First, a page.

All eyes will be on the Bank of Canada rate decision next week as pressure builds for policymakers to hike rates sooner than previously indicated. We expect the bank to hold off on a change next week, but in a very close call. Clearly, the conditions are in place to support higher rates. Inflation trends have evolved largely in line with the BoC’s forecasts from the October Monetary Policy Report (4.8% vs actual 4.7% for Q4). But that still represents consumer price growth substantially above the 2% target rate. And our own tracking shows not all of that pressure can be explained away by pandemic-related distortions. Households still appear to have ample purchasing power, with government support programs once again putting a floor under incomes during the latest round of pandemic restrictions. And the Bank’s quarterly Business Outlook Survey showed business capacity pressures and labour shortages intensifying significantly—along with expected inflation and wage growth—ahead of the surge in Omicron cases in recent weeks.
Macroeconomic disruptions from the new virus variant are expected to be significant but temporary, with some regions, including Ontario, already planning to roll back restrictions that were re-imposed in early January. Beyond those near-term virus risks, the BoC is clearly running out of reasons to keep interest rates at emergency low levels. Rates will rise soon, even if the bank only uses next week’s announcement to foreshadow them (as we expect) rather than hiking immediately.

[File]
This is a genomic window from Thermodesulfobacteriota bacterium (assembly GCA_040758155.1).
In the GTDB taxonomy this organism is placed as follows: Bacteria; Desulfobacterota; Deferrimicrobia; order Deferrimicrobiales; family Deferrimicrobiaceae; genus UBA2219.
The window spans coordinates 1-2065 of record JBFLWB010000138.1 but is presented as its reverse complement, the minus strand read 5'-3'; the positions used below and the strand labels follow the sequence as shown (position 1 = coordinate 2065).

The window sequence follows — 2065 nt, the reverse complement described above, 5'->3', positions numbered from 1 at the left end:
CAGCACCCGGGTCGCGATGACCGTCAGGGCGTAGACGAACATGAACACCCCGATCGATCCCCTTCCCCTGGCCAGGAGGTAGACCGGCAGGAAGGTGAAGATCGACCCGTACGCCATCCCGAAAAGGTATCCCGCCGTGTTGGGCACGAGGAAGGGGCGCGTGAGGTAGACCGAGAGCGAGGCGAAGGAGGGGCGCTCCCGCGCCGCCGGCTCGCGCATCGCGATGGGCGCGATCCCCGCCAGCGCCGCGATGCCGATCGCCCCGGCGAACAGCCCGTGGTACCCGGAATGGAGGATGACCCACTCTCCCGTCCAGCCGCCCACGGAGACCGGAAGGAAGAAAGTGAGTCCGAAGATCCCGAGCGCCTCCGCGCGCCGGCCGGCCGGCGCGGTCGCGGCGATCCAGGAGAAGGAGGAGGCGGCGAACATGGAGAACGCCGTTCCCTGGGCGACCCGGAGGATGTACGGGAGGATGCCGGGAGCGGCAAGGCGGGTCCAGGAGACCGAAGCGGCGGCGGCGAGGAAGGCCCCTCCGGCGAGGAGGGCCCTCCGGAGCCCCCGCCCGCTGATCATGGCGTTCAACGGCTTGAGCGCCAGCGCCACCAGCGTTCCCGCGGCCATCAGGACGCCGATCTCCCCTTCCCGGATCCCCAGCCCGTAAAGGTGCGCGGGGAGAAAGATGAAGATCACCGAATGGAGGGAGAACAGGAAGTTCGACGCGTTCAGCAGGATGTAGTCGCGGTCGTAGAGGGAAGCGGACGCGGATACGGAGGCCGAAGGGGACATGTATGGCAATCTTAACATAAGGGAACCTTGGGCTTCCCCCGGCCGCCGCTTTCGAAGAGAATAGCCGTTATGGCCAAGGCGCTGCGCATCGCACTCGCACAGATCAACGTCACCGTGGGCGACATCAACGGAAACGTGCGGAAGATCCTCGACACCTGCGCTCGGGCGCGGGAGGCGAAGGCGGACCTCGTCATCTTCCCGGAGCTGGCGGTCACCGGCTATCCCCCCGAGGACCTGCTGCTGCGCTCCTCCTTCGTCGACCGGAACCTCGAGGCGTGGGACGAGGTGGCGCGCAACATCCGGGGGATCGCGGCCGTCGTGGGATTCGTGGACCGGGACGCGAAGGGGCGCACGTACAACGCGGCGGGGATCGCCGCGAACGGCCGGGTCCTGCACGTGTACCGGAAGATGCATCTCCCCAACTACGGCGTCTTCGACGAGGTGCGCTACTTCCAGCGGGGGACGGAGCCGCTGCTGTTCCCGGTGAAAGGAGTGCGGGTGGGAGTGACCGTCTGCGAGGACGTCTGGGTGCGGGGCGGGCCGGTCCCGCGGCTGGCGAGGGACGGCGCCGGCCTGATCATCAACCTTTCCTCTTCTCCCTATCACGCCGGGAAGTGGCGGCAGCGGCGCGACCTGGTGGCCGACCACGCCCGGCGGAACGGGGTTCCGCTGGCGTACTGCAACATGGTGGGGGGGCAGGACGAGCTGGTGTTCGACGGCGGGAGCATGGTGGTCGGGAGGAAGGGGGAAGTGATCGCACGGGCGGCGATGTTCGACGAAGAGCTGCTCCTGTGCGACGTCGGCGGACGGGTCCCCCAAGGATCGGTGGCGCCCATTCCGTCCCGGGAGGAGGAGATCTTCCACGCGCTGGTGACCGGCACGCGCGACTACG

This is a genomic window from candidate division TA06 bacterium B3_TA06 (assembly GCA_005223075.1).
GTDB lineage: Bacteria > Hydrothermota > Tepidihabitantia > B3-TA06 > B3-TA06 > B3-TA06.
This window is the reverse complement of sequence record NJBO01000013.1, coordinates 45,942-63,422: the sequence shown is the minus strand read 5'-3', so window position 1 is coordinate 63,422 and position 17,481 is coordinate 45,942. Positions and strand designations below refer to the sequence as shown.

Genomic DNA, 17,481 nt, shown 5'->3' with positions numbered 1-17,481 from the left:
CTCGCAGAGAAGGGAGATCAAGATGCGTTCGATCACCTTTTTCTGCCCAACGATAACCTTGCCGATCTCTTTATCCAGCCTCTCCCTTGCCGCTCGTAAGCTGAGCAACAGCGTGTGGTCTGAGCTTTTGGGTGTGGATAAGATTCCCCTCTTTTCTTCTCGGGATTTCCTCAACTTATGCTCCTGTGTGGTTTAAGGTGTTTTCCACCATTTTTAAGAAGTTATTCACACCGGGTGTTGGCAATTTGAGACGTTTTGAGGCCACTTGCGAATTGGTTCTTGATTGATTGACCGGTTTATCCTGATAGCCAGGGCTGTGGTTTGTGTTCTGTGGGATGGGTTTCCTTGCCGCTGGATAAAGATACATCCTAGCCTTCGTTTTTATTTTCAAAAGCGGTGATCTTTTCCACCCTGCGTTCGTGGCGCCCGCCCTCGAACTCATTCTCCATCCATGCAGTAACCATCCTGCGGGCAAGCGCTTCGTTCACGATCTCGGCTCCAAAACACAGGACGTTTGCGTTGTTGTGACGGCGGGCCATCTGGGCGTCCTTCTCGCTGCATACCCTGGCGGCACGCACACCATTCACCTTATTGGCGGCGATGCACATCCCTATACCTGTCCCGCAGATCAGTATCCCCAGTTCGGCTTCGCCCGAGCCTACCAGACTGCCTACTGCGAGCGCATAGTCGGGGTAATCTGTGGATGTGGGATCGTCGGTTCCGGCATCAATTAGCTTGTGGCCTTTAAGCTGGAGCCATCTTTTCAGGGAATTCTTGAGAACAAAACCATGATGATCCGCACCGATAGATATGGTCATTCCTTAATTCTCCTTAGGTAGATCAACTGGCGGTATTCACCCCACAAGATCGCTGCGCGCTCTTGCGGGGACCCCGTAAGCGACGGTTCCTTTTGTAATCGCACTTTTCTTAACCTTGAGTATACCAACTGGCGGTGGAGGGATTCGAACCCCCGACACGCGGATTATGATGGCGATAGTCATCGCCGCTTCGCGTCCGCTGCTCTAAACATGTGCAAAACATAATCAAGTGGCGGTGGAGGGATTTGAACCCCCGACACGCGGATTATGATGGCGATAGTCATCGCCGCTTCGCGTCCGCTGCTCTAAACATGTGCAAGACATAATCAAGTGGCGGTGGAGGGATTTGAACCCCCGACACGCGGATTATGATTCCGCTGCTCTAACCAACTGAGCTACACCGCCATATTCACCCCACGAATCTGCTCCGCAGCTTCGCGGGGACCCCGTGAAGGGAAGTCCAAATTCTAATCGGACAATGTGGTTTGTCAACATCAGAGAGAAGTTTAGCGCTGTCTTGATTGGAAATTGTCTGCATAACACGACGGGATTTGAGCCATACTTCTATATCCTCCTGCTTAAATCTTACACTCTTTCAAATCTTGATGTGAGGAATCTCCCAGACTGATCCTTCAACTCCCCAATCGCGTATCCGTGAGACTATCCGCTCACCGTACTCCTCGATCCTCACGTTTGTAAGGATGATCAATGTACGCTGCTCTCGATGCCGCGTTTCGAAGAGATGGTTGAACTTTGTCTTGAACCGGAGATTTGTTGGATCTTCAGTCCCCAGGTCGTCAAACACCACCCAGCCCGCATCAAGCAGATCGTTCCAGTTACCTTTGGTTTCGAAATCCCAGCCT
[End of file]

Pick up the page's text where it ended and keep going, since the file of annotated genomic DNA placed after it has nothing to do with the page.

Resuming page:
Week ahead data watch:
The December ‘flash’ estimate of Canadian manufacturing sales is expected to show another increase, building on a larger 2.6% gain in November. Manufacturing hours worked ticked up 0.4% and finished auto production rose another 4% (seasonally adjusted) by our count.
Canada’s alternative labour report (SEPH) will likely yet again highlight elevated vacancies, particularly in the hardest hit food and accommodation sector.
No major surprises are expected from next week’s US FOMC meeting. We look for the Fed to raise rates soon, but a change is not expected at the January meeting.
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